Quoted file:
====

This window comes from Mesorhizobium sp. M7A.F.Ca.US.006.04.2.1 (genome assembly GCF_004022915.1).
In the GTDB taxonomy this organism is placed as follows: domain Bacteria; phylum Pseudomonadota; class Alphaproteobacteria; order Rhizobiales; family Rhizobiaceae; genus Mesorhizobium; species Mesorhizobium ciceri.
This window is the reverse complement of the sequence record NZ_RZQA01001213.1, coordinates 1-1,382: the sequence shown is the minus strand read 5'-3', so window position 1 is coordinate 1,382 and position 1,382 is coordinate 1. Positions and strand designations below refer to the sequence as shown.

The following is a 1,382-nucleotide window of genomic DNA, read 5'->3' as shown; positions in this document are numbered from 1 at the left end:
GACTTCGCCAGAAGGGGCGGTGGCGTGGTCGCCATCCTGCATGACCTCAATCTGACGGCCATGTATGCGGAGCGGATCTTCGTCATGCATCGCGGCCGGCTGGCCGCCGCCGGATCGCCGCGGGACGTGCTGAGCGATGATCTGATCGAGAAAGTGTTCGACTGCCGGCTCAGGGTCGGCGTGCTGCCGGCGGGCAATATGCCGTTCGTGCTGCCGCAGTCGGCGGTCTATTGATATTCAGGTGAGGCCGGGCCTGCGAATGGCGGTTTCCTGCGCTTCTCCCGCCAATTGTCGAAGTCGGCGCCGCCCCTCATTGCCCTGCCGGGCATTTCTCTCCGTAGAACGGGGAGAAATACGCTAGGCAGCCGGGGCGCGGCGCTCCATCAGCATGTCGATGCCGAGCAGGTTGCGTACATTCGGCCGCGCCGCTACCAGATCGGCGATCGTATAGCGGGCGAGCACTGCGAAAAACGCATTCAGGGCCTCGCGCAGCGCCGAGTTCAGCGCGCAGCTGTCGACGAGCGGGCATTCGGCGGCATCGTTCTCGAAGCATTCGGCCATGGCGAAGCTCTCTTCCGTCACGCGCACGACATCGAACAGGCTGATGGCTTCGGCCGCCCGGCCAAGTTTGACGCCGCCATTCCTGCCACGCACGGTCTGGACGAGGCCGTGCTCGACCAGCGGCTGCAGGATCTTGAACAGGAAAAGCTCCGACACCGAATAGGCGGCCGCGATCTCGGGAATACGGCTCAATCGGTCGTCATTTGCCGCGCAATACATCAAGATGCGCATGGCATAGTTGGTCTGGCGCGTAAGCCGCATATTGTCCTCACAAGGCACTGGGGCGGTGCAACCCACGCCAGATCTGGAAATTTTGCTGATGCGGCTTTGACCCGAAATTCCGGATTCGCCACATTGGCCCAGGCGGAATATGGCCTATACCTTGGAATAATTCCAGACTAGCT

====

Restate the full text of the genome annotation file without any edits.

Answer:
This window comes from Mesorhizobium sp. M7A.F.Ca.US.006.04.2.1 (genome assembly GCF_004022915.1).
In the GTDB taxonomy this organism is placed as follows: domain Bacteria; phylum Pseudomonadota; class Alphaproteobacteria; order Rhizobiales; family Rhizobiaceae; genus Mesorhizobium; species Mesorhizobium ciceri.
This window is the reverse complement of the sequence record NZ_RZQA01001213.1, coordinates 1-1,382: the sequence shown is the minus strand read 5'-3', so window position 1 is coordinate 1,382 and position 1,382 is coordinate 1. Positions and strand designations below refer to the sequence as shown.

The following is a 1,382-nucleotide window of genomic DNA, read 5'->3' as shown; positions in this document are numbered from 1 at the left end:
GACTTCGCCAGAAGGGGCGGTGGCGTGGTCGCCATCCTGCATGACCTCAATCTGACGGCCATGTATGCGGAGCGGATCTTCGTCATGCATCGCGGCCGGCTGGCCGCCGCCGGATCGCCGCGGGACGTGCTGAGCGATGATCTGATCGAGAAAGTGTTCGACTGCCGGCTCAGGGTCGGCGTGCTGCCGGCGGGCAATATGCCGTTCGTGCTGCCGCAGTCGGCGGTCTATTGATATTCAGGTGAGGCCGGGCCTGCGAATGGCGGTTTCCTGCGCTTCTCCCGCCAATTGTCGAAGTCGGCGCCGCCCCTCATTGCCCTGCCGGGCATTTCTCTCCGTAGAACGGGGAGAAATACGCTAGGCAGCCGGGGCGCGGCGCTCCATCAGCATGTCGATGCCGAGCAGGTTGCGTACATTCGGCCGCGCCGCTACCAGATCGGCGATCGTATAGCGGGCGAGCACTGCGAAAAACGCATTCAGGGCCTCGCGCAGCGCCGAGTTCAGCGCGCAGCTGTCGACGAGCGGGCATTCGGCGGCATCGTTCTCGAAGCATTCGGCCATGGCGAAGCTCTCTTCCGTCACGCGCACGACATCGAACAGGCTGATGGCTTCGGCCGCCCGGCCAAGTTTGACGCCGCCATTCCTGCCACGCACGGTCTGGACGAGGCCGTGCTCGACCAGCGGCTGCAGGATCTTGAACAGGAAAAGCTCCGACACCGAATAGGCGGCCGCGATCTCGGGAATACGGCTCAATCGGTCGTCATTTGCCGCGCAATACATCAAGATGCGCATGGCATAGTTGGTCTGGCGCGTAAGCCGCATATTGTCCTCACAAGGCACTGGGGCGGTGCAACCCACGCCAGATCTGGAAATTTTGCTGATGCGGCTTTGACCCGAAATTCCGGATTCGCCACATTGGCCCAGGCGGAATATGGCCTATACCTTGGAATAATTCCAGACTAGCT